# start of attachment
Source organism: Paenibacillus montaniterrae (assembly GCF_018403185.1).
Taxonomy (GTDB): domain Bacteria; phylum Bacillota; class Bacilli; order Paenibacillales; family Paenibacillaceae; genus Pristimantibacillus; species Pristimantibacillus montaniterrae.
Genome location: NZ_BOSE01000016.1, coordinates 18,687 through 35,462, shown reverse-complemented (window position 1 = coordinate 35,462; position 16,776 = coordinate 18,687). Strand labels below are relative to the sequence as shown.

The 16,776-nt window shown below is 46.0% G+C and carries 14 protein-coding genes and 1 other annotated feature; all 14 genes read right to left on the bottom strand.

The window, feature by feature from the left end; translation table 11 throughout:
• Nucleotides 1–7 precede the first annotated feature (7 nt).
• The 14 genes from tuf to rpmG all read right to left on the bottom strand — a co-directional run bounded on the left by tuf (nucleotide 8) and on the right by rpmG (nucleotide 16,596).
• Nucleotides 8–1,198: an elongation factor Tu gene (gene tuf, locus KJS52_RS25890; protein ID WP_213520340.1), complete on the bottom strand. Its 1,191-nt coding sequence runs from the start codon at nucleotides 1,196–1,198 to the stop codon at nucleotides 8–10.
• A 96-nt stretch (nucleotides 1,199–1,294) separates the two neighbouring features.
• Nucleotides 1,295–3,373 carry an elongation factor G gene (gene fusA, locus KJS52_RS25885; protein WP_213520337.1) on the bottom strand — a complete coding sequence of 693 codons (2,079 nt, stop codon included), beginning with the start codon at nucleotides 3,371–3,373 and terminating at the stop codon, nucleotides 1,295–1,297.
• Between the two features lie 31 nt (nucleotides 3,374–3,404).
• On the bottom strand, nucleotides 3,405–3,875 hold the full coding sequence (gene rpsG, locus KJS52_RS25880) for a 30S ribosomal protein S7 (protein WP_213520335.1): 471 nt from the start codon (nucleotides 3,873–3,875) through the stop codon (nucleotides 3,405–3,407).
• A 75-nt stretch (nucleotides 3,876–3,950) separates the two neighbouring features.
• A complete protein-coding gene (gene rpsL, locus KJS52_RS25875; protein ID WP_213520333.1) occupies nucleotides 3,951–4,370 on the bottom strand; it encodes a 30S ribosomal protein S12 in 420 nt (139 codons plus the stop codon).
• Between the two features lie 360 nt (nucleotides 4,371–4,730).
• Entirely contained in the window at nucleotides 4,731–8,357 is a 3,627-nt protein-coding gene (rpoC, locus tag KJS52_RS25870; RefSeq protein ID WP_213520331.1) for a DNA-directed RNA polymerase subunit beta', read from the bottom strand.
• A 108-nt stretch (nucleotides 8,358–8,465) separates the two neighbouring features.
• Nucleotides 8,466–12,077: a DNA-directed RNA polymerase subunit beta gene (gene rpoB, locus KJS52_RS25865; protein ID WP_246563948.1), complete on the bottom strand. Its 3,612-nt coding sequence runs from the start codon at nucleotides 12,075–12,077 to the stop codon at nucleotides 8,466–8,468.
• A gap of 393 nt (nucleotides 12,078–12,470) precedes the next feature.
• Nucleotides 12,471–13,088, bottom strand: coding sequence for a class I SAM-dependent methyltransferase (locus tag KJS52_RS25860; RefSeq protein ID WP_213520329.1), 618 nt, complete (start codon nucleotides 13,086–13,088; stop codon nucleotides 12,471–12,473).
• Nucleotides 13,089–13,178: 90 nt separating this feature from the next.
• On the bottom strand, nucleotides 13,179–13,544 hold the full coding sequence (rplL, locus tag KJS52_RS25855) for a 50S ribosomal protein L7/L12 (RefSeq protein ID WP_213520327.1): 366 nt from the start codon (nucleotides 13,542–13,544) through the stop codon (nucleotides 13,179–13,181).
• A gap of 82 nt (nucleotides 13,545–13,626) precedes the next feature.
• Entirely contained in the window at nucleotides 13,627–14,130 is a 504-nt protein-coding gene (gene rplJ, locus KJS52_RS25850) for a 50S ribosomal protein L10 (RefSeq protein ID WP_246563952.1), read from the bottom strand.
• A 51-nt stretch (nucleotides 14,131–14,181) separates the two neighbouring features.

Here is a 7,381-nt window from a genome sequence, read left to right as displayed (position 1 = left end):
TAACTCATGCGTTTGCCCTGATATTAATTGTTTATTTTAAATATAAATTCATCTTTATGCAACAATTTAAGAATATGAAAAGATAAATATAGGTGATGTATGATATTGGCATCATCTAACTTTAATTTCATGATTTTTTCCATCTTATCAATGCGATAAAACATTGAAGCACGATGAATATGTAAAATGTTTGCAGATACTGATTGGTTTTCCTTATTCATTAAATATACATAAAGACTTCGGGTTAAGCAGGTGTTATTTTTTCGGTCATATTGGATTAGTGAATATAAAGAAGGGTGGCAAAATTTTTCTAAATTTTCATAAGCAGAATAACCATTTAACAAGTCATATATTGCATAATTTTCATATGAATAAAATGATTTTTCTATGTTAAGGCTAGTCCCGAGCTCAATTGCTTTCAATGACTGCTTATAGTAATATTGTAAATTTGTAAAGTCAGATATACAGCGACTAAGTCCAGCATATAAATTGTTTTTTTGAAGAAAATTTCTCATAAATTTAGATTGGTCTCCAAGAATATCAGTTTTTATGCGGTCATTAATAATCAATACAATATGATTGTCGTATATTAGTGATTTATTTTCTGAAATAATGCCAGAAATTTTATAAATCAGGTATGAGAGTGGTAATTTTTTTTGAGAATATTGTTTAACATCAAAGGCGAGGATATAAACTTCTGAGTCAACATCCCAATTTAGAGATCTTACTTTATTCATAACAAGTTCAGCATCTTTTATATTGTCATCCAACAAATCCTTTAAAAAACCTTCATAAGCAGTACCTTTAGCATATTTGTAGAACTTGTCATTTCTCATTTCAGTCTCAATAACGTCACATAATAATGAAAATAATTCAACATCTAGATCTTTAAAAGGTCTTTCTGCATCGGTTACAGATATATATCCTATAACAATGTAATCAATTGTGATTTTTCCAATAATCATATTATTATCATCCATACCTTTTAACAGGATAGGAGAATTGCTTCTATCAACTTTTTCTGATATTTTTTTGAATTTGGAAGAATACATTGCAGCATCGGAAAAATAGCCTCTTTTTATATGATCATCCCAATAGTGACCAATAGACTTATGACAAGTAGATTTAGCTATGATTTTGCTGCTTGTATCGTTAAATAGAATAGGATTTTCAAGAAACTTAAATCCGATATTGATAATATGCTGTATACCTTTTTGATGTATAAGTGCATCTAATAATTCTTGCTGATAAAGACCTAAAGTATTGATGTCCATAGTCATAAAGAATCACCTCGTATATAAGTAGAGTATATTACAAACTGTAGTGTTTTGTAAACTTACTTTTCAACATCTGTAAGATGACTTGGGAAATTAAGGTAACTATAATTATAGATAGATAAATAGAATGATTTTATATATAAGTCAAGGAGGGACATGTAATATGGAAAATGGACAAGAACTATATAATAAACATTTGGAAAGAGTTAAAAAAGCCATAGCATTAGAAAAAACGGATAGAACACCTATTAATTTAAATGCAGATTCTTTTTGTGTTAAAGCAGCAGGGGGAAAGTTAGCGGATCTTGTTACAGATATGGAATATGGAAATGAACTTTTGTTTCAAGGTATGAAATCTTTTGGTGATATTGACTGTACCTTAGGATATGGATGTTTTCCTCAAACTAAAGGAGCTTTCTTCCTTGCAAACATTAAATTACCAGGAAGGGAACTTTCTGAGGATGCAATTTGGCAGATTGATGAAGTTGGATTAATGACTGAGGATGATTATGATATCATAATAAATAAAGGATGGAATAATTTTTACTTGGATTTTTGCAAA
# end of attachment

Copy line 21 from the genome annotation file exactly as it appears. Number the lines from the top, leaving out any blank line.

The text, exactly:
• Nucleotides 13,089–13,178: 90 nt separating this feature from the next.